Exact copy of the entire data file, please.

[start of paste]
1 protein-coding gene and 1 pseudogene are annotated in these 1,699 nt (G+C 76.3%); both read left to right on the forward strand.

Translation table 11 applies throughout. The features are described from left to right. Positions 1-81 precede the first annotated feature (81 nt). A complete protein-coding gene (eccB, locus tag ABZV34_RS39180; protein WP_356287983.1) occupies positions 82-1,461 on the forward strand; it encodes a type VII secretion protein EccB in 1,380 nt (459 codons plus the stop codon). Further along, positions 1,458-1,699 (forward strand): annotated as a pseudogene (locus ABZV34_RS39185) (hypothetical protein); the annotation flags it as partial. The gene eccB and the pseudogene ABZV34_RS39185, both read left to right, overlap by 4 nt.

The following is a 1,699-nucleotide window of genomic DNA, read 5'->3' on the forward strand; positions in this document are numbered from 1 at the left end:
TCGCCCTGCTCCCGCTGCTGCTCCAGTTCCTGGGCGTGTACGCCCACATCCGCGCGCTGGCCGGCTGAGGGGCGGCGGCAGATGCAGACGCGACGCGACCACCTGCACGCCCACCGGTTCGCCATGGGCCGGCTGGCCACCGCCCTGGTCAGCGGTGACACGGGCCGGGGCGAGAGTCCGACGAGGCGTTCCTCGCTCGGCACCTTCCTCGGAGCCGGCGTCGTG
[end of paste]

1 protein-coding gene and 1 pseudogene are annotated in these 1,699 nt (G+C 76.3%); both read left to right on the forward strand.

Translation table 11 applies throughout. The features are described from left to right. Positions 1-81 precede the first annotated feature (81 nt). A complete protein-coding gene (eccB, locus tag ABZV34_RS39180; protein WP_356287983.1) occupies positions 82-1,461 on the forward strand; it encodes a type VII secretion protein EccB in 1,380 nt (459 codons plus the stop codon). Further along, positions 1,458-1,699 (forward strand): annotated as a pseudogene (locus ABZV34_RS39185) (hypothetical protein); the annotation flags it as partial. The gene eccB and the pseudogene ABZV34_RS39185, both read left to right, overlap by 4 nt.

The following is a 1,699-nucleotide window of genomic DNA, read 5'->3' on the forward strand; positions in this document are numbered from 1 at the left end:
TCGCCCTGCTCCCGCTGCTGCTCCAGTTCCTGGGCGTGTACGCCCACATCCGCGCGCTGGCCGGCTGAGGGGCGGCGGCAGATGCAGACGCGACGCGACCACCTGCACGCCCACCGGTTCGCCATGGGCCGGCTGGCCACCGCCCTGGTCAGCGGTGACACGGGCCGGGGCGAGAGTCCGACGAGGCGTTCCTCGCTCGGCACCTTCCTCGGAGCCGGCGTCGTG